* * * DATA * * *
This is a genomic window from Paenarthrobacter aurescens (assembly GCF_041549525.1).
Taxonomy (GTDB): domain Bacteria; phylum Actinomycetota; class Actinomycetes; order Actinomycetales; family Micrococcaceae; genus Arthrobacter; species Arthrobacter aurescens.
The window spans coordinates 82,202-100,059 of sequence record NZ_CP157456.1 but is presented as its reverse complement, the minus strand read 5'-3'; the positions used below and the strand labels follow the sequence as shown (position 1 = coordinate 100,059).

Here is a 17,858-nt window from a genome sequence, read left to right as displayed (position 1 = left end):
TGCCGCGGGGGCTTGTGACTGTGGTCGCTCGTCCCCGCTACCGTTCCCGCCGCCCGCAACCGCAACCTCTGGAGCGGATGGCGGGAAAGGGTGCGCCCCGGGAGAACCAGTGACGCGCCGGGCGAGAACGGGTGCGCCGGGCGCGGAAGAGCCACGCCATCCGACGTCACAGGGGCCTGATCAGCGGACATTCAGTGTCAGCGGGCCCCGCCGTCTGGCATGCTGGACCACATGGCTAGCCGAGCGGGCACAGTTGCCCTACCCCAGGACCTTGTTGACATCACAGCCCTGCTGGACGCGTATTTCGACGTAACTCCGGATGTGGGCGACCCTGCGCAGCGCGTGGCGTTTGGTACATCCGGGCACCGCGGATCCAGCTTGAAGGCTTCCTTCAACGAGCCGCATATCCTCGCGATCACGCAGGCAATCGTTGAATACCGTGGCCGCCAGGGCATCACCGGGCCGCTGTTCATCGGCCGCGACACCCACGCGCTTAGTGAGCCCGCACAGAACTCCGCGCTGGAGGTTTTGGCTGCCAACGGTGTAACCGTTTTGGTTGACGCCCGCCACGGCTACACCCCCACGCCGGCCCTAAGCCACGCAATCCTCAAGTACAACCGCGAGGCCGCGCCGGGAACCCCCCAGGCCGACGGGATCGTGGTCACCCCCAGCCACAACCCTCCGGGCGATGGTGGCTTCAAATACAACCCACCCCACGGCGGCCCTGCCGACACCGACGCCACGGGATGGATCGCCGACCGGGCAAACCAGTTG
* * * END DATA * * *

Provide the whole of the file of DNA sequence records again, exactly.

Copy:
This is a genomic window from Paenarthrobacter aurescens (assembly GCF_041549525.1).
Taxonomy (GTDB): domain Bacteria; phylum Actinomycetota; class Actinomycetes; order Actinomycetales; family Micrococcaceae; genus Arthrobacter; species Arthrobacter aurescens.
The window spans coordinates 82,202-100,059 of sequence record NZ_CP157456.1 but is presented as its reverse complement, the minus strand read 5'-3'; the positions used below and the strand labels follow the sequence as shown (position 1 = coordinate 100,059).

Here is a 17,858-nt window from a genome sequence, read left to right as displayed (position 1 = left end):
TGCCGCGGGGGCTTGTGACTGTGGTCGCTCGTCCCCGCTACCGTTCCCGCCGCCCGCAACCGCAACCTCTGGAGCGGATGGCGGGAAAGGGTGCGCCCCGGGAGAACCAGTGACGCGCCGGGCGAGAACGGGTGCGCCGGGCGCGGAAGAGCCACGCCATCCGACGTCACAGGGGCCTGATCAGCGGACATTCAGTGTCAGCGGGCCCCGCCGTCTGGCATGCTGGACCACATGGCTAGCCGAGCGGGCACAGTTGCCCTACCCCAGGACCTTGTTGACATCACAGCCCTGCTGGACGCGTATTTCGACGTAACTCCGGATGTGGGCGACCCTGCGCAGCGCGTGGCGTTTGGTACATCCGGGCACCGCGGATCCAGCTTGAAGGCTTCCTTCAACGAGCCGCATATCCTCGCGATCACGCAGGCAATCGTTGAATACCGTGGCCGCCAGGGCATCACCGGGCCGCTGTTCATCGGCCGCGACACCCACGCGCTTAGTGAGCCCGCACAGAACTCCGCGCTGGAGGTTTTGGCTGCCAACGGTGTAACCGTTTTGGTTGACGCCCGCCACGGCTACACCCCCACGCCGGCCCTAAGCCACGCAATCCTCAAGTACAACCGCGAGGCCGCGCCGGGAACCCCCCAGGCCGACGGGATCGTGGTCACCCCCAGCCACAACCCTCCGGGCGATGGTGGCTTCAAATACAACCCACCCCACGGCGGCCCTGCCGACACCGACGCCACGGGATGGATCGCCGACCGGGCAAACCAGTTG